Kirk Hammett said:
“I remember him recording his bass solo separately from anyone or anything. He was upstairs in this big empty room, standing there alone, just him and his bass amp.
“I watched him play while they were getting his sound right downstairs in the control room. After 15 or 20 minutes, he got the sound right and then he looked at me and said: ‘Get away from me, man – I’m about to do this.’
“And then he took a hit off a joint, bent over and drank a beer, and I hightailed it out of there.”
Asked what was Cliff’s contribution to the band, they answered:
“Cliff came from a different musical background. He didn’t know who Diamond Head were, he didn’t know who the Tygers of Pan Tang were.
“He would sit there and listen to Lynyrd Skynyrd and the Eagles and Yes and Simon & Garfunkel. I knew who Simon & Garfunkel were, but I’d never heard them – or if I had, I turned it off as quick as I could.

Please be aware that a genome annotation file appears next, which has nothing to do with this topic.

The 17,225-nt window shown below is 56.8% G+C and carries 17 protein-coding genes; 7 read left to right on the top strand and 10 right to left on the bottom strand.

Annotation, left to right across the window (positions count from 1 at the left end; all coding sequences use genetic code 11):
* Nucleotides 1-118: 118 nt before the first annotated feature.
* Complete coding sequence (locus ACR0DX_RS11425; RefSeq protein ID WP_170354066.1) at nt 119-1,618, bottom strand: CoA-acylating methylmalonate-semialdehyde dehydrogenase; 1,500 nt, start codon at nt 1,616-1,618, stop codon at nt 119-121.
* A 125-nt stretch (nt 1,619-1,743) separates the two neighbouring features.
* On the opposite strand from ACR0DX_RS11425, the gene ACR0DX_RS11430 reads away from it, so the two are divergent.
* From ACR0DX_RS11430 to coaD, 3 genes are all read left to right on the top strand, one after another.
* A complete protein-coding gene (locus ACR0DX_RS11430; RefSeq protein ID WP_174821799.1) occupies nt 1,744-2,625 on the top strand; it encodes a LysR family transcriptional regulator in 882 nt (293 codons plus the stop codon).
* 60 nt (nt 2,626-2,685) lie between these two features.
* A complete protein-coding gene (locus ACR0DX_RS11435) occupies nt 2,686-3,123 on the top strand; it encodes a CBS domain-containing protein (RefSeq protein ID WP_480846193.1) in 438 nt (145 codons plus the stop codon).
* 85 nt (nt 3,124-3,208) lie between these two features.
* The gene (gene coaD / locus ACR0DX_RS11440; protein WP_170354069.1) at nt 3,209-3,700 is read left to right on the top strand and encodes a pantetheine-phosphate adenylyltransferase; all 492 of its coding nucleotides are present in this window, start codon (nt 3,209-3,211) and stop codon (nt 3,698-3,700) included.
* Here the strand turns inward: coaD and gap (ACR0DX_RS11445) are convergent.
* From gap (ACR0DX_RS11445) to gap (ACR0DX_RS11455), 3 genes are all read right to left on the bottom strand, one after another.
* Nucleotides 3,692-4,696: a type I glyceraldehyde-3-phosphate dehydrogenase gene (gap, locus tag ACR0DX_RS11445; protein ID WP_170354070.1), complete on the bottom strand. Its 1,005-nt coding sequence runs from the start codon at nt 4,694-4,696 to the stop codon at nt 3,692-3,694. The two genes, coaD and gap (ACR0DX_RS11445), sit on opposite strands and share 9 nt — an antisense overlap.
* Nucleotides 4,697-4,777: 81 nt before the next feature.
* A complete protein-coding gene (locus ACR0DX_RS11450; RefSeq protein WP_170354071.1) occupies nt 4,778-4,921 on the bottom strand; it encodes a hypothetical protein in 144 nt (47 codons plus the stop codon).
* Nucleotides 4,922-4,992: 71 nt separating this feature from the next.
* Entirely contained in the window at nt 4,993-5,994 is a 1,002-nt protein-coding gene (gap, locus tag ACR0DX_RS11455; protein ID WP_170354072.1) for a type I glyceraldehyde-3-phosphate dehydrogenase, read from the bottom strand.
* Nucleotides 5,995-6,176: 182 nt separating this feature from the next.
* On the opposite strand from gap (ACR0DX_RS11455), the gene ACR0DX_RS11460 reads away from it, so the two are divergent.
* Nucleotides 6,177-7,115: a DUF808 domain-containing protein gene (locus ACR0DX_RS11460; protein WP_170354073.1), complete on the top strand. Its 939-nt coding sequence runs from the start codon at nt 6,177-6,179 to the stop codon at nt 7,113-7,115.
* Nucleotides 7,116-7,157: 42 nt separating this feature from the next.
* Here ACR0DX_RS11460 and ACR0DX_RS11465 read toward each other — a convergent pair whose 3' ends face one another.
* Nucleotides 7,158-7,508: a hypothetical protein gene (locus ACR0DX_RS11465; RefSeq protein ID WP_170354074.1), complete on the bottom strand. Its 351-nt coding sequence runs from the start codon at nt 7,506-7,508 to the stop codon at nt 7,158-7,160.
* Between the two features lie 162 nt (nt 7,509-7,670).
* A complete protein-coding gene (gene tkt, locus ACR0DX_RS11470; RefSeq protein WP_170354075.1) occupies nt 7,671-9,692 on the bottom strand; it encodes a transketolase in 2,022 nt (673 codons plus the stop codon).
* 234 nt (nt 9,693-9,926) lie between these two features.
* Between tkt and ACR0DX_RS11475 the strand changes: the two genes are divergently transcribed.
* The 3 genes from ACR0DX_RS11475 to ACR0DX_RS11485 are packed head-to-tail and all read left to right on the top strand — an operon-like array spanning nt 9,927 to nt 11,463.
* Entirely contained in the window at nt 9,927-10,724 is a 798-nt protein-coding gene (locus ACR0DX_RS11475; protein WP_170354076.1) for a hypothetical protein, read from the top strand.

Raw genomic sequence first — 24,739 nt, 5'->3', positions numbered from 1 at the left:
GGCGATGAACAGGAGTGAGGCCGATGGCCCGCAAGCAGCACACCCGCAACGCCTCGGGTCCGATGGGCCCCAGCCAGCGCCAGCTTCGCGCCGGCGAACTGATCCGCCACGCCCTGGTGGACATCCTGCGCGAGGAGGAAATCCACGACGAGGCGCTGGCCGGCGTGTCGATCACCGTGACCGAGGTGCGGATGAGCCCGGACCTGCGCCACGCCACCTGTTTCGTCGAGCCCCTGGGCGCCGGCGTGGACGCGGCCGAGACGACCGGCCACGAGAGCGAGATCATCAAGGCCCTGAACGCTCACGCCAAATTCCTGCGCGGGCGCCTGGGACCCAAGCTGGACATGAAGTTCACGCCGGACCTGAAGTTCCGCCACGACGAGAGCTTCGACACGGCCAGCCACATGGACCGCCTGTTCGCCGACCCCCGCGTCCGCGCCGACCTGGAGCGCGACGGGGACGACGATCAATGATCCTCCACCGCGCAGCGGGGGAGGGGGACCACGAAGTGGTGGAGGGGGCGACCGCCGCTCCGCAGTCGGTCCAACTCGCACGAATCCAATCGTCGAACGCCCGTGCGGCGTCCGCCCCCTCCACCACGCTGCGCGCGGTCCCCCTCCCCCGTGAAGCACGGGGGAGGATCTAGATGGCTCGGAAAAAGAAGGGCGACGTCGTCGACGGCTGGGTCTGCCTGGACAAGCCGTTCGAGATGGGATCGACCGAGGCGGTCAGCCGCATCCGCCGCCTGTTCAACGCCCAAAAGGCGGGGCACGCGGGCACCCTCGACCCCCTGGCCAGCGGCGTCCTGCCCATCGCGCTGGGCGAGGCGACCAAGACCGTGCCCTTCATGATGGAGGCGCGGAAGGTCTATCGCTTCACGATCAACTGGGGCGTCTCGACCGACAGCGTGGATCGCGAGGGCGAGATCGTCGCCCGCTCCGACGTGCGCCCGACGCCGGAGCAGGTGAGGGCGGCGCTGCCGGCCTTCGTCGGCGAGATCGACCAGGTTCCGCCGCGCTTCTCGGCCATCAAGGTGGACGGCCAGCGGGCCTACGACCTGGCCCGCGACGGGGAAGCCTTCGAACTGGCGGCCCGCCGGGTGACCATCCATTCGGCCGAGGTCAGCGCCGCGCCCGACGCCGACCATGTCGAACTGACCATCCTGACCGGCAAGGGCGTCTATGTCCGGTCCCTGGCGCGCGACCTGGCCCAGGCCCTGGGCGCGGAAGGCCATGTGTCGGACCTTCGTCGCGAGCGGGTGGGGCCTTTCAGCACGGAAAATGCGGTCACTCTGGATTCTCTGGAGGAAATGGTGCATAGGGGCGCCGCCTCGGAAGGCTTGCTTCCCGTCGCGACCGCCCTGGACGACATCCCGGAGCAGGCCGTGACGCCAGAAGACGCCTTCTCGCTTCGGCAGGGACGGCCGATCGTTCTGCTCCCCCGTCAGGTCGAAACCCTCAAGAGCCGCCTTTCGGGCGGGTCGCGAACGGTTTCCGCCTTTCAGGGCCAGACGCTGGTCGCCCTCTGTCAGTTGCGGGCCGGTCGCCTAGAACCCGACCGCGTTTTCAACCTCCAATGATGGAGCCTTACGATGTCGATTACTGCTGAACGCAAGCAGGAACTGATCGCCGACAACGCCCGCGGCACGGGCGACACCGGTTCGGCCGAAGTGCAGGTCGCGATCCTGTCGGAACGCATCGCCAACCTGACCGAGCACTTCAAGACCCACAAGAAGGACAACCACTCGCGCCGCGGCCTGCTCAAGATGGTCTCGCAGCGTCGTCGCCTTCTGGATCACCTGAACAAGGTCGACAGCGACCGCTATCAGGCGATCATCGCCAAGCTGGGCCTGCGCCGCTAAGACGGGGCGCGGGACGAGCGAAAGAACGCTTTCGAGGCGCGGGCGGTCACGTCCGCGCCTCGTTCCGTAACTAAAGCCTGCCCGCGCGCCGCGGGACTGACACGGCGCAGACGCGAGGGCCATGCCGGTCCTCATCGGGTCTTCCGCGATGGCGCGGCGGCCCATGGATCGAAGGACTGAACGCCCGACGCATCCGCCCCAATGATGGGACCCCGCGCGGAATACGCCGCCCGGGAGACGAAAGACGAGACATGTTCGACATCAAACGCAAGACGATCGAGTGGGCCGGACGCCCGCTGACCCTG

“Cliff wasn’t really part of the songwriting on [Metallica’s 1983 debut album] ‘Kill ‘Em All’ – when he joined, all the songs were basically the way they were. But his influence and contribution is pretty significant on the stuff on [1984’s] ‘Ride the Lightning.'”
Kirk: “Cliff had studied music. He was at a more musical level than I was. There were concepts I didn’t understand, which he knew and explained to me – relative scales and whatnot.”
Lars: “He understood words like ‘harmonies’ and ‘arpeggios.’ We couldn’t even spell them.”